Neuroscience Helps

A lot of neuroscience horses are being harnessed to try to address the challenges posed by remote work.

While working from home didn’t result in any loss of productivity, innovation has plummeted and corporate culture and collaboration are taking a major hit.

Not surprisingly, because we are social animals and most of us crave the company and interaction with others, when those stimuli are taken away we lose the urge to collaborate and cooperate, lose the sense of brain synchrony that supports those things, and everyone suffers.

Now, I’m no neuroscientist but it’s not a stretch to see how the lack of social contact and interaction has resulted in the lack of civility, the increase in aggression and anger and the flat out nastiness that is witnessed every day.

The early days of the pandemic made us feel we were truly all in it together, perhaps for the first time on a global basis but as our normal social circles tightened, then went away almost entirely we began to feel stressed and lonely.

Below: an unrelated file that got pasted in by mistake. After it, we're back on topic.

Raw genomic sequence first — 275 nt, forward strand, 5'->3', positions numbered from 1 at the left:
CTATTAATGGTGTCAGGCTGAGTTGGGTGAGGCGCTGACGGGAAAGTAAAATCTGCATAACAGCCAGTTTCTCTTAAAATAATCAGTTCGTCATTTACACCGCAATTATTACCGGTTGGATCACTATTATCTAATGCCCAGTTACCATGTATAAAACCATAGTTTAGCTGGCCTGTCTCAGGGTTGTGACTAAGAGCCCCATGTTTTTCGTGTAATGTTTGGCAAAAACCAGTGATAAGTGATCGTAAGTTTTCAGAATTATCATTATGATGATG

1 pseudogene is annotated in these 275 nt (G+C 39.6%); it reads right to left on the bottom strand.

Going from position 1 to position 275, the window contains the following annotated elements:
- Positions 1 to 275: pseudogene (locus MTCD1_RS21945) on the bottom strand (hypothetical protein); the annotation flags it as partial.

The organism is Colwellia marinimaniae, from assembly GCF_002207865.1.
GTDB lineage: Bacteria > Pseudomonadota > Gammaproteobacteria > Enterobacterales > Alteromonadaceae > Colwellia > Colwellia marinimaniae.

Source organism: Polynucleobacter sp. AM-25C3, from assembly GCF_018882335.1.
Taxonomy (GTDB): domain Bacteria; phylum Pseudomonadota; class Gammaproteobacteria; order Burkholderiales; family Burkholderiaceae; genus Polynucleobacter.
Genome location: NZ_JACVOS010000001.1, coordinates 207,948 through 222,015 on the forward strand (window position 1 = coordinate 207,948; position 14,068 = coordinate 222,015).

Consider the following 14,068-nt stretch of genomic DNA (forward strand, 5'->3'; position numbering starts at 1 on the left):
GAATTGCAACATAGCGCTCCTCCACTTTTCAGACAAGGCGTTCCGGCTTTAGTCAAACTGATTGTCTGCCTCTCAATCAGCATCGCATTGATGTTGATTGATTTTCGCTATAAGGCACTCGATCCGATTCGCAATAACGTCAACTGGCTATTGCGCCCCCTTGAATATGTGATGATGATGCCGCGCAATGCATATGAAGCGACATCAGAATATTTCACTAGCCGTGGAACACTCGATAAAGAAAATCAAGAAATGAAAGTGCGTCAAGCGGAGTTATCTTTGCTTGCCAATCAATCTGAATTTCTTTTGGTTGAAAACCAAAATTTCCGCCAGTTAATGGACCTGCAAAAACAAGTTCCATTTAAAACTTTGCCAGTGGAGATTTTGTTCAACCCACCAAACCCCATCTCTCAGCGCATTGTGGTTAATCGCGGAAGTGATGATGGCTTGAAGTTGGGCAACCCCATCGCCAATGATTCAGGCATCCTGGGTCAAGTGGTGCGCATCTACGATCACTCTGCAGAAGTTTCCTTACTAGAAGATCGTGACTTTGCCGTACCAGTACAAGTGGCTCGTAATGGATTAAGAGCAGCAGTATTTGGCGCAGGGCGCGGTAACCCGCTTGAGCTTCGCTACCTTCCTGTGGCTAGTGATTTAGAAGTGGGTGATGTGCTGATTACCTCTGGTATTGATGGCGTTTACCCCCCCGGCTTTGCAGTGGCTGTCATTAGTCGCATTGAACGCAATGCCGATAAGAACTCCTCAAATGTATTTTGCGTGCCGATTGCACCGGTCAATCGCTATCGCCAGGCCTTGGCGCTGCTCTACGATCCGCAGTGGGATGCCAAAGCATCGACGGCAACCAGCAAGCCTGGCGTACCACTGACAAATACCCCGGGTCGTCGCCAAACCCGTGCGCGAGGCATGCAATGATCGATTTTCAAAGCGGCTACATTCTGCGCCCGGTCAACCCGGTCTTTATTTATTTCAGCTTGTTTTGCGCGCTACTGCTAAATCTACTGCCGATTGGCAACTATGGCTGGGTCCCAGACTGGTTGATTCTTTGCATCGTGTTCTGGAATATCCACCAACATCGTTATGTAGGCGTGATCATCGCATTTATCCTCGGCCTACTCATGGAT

Well, one way is to seek out more interaction: we all have to shop for food and even if you are ordering online and receiving the delivery at your door, make the effort to have an extra conversation.

While you’re doing it, make eye contact.

Especially now when most of our faces are covered, we are relying so much more on physical cues and eye contact.

If you’re lucky enough to go to a restaurant, make conversation insofar as the server has time for you.

Bear in mind that most businesses are going to be operating at lower than normal staffing levels thanks to the wild spread of omicron and the ensuing isolation orders.

It’s not over but it will get better.

Joanna Piros